Gone with the Wind is Confederate revisionist propaganda with a sweeping love story driving the stagecoach.

There is art.  There is propaganda.  And there is a point in the middle where they sometimes intersect.  Stone Mountain is at an intersection.  Gone With the Wind sits at that same intersection.  You can appreciate the art, but it’s impossible to divorce it from its white supremacist foundation.  Because it’s impossible to divorce it, it’s our responsibility, as a country trying to correct our past mistakes, to make sure the conversations we are having are responsible and authentic.  A laser show at Stone Mountain is akin to a theater with an annual showing of Gone With The Wind.  Neither has to be destroyed, but a celebratory context is no longer morally acceptable.  

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History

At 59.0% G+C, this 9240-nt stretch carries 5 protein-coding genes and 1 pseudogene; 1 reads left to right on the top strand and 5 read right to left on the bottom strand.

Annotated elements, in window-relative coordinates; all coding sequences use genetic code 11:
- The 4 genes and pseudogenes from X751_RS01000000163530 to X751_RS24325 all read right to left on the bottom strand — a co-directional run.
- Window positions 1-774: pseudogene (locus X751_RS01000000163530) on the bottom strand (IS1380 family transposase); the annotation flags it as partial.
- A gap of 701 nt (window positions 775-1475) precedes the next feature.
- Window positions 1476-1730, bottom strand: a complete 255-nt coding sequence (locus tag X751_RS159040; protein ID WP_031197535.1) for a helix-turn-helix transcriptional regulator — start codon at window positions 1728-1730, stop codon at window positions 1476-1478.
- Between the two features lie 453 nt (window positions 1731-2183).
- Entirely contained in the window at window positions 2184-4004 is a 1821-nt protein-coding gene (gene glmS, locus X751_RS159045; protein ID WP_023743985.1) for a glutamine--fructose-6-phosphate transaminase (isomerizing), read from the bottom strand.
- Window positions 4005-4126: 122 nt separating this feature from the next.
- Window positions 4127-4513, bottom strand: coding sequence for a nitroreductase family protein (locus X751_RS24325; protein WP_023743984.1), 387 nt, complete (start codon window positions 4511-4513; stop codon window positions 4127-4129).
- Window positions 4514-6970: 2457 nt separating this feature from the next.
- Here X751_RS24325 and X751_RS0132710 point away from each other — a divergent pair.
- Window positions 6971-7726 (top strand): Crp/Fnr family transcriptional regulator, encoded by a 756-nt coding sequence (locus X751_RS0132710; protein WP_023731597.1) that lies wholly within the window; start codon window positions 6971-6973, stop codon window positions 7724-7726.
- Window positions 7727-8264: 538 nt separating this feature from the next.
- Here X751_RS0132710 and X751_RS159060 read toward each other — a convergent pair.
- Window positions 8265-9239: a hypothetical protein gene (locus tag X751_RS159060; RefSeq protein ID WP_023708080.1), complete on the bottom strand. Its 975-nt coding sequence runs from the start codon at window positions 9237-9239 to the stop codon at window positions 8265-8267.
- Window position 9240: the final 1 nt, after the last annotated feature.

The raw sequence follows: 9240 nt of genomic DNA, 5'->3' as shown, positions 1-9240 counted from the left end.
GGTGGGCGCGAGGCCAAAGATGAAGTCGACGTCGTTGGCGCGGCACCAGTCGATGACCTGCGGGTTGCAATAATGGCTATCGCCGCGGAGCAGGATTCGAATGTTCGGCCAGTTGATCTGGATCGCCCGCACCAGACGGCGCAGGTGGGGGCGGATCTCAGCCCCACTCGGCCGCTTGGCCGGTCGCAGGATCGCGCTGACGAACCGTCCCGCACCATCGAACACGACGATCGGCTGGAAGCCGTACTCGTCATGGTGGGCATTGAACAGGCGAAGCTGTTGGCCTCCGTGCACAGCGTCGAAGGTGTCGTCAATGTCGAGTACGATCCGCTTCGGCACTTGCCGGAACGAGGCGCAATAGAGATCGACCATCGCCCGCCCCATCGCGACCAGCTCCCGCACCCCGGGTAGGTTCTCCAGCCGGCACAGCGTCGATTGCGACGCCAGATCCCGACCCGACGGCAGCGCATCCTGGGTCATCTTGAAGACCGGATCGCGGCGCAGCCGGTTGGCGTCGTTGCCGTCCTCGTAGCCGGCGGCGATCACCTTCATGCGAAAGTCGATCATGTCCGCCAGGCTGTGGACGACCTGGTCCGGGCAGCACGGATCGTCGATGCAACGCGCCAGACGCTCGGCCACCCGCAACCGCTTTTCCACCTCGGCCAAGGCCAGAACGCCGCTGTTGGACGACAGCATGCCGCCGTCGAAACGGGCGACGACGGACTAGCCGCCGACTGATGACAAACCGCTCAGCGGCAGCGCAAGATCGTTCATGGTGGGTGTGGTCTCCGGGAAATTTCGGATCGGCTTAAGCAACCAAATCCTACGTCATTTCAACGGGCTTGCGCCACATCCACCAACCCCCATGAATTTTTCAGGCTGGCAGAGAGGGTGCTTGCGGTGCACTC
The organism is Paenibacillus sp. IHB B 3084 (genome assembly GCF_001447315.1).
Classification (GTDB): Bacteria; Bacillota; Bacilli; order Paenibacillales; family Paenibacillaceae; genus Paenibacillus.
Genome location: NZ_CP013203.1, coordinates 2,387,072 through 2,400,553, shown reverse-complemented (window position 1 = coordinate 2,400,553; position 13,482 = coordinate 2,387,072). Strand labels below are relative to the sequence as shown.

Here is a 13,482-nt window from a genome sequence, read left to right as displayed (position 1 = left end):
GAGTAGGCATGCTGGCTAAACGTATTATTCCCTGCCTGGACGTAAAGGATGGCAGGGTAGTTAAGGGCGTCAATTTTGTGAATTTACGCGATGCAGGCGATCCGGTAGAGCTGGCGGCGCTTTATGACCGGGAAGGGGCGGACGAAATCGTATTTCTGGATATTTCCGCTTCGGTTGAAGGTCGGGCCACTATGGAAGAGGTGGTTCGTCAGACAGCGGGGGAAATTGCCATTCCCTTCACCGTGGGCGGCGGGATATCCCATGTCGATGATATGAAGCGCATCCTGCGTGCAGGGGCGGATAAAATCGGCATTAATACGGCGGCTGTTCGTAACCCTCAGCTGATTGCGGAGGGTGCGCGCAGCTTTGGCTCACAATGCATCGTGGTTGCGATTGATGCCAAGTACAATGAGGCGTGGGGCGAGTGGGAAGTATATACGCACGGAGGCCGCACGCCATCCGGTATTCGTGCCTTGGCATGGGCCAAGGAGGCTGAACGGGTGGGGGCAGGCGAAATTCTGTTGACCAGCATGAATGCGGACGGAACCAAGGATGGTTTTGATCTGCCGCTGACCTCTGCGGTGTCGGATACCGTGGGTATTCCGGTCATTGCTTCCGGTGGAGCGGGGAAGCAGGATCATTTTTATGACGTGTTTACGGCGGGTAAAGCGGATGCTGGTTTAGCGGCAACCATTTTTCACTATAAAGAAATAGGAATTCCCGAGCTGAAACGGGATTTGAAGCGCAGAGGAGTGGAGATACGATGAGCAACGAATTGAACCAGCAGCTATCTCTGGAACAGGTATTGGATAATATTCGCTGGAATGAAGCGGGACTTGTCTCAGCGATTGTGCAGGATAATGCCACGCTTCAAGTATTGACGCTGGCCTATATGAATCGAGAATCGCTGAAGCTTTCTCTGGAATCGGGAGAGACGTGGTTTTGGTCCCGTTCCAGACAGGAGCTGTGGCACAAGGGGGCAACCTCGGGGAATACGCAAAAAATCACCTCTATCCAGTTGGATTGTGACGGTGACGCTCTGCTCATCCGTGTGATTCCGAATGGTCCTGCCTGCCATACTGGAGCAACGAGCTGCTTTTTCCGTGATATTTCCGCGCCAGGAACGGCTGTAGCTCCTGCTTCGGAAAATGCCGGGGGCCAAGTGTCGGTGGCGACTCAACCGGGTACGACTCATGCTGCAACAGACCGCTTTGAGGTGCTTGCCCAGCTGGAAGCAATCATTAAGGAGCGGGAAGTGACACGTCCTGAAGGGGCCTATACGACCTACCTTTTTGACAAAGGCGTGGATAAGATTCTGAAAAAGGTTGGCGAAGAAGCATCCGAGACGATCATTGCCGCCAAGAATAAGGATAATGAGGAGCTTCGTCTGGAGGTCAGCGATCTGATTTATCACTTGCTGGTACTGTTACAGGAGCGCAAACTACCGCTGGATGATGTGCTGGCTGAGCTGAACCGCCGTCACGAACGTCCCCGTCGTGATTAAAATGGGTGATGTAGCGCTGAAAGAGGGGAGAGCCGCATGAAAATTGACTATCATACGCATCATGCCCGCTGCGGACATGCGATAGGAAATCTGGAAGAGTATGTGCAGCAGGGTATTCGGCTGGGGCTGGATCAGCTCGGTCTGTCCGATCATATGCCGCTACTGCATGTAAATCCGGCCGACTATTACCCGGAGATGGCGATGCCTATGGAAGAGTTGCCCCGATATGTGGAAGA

Happy White Independence Day

Where do Black people fit into Independence Day history?

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The British were the first to promise freedom after the war to any slaves who fought with them instead of the colonists, and freedom is quite the motivator to take up arms…as noted by the white colonists who were taking up arms to “free” themselves from British rule.

Throughout the colonies there were slaves fighting alongside the British because they’d rather be free and heavily taxed (assuming they were even aware of the political landscape and why their white masters were going off to war) than continue to live as property in a “free” country with the same ol masters.  One lasting record of the Brits’ promise to free slaves is The Book of Negroes, a list of slaves who signed up to fight for Britain and were then shipped off to freedom in Nova Scotia and England by Lord Dunmore after they lost the war.